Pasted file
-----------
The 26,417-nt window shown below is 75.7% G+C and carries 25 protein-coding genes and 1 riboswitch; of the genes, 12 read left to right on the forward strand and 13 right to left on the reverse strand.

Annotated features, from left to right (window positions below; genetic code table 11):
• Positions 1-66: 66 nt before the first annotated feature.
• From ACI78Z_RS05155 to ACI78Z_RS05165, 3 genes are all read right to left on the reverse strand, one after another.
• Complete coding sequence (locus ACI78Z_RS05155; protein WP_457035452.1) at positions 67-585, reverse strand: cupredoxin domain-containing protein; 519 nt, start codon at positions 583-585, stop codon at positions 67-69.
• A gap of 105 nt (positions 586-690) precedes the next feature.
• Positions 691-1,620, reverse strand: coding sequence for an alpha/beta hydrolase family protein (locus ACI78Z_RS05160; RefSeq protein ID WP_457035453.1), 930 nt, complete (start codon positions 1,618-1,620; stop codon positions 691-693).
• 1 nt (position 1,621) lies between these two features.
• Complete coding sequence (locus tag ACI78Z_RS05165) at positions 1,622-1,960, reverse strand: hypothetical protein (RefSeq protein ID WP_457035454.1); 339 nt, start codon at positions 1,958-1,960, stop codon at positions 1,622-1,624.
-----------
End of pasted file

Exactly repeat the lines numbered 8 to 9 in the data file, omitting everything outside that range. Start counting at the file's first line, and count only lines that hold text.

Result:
• 1 nt (position 1,621) lies between these two features.
• Complete coding sequence (locus tag ACI78Z_RS05165) at positions 1,622-1,960, reverse strand: hypothetical protein (RefSeq protein ID WP_457035454.1); 339 nt, start codon at positions 1,958-1,960, stop codon at positions 1,622-1,624.